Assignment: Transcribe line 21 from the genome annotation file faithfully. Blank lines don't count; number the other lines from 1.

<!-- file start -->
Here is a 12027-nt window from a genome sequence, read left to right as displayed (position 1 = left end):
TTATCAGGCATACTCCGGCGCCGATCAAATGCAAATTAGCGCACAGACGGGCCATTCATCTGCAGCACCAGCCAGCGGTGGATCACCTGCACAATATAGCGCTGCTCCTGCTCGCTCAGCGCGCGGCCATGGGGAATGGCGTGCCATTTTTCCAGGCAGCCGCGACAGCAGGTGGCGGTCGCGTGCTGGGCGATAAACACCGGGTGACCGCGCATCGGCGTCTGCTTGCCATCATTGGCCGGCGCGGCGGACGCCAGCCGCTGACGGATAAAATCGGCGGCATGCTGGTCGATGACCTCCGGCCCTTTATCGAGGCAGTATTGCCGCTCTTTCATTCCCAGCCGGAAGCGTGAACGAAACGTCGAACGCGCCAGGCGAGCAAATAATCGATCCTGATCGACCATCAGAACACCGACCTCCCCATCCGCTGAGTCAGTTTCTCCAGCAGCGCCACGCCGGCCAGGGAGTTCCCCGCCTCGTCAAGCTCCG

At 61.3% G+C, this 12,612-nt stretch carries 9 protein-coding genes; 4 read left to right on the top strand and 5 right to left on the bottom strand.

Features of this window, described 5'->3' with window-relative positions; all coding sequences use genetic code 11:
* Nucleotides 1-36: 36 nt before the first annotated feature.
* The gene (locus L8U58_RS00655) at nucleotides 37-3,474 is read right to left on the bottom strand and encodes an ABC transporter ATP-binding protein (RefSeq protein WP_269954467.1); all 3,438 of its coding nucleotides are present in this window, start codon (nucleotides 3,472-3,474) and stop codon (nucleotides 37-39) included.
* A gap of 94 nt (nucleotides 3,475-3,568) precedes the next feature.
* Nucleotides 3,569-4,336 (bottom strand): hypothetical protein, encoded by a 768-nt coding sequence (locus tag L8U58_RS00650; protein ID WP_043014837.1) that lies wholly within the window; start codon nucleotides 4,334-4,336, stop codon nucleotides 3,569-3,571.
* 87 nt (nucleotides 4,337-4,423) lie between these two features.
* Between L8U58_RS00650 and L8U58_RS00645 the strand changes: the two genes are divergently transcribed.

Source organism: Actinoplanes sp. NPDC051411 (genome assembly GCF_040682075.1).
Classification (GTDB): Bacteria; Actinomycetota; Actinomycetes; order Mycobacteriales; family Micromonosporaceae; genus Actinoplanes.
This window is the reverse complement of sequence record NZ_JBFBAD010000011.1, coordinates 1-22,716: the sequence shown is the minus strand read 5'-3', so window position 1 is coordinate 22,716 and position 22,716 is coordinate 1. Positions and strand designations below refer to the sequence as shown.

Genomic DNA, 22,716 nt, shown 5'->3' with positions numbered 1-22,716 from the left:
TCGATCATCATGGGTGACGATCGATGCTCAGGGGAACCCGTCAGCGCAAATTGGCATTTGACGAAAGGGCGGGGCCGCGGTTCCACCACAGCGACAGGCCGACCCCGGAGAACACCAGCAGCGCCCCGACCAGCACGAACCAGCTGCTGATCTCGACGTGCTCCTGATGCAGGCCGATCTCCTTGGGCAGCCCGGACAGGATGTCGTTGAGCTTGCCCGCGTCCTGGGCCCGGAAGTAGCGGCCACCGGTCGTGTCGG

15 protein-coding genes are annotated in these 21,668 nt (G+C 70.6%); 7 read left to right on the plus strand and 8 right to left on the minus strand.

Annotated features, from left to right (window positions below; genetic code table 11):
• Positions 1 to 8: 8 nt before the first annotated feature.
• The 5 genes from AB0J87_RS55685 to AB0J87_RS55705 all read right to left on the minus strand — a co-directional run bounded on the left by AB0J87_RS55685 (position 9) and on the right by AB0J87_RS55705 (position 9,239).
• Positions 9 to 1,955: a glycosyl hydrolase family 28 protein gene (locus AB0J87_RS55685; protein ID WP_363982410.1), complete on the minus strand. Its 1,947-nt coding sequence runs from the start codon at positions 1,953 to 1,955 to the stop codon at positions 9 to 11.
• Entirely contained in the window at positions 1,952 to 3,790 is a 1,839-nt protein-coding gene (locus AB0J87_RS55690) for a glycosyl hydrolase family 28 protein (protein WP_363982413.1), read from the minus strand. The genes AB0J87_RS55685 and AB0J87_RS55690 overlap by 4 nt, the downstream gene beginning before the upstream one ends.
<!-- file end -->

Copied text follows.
• Entirely contained in the window at positions 1,952 to 3,790 is a 1,839-nt protein-coding gene (locus AB0J87_RS55690) for a glycosyl hydrolase family 28 protein (protein WP_363982413.1), read from the minus strand. The genes AB0J87_RS55685 and AB0J87_RS55690 overlap by 4 nt, the downstream gene beginning before the upstream one ends.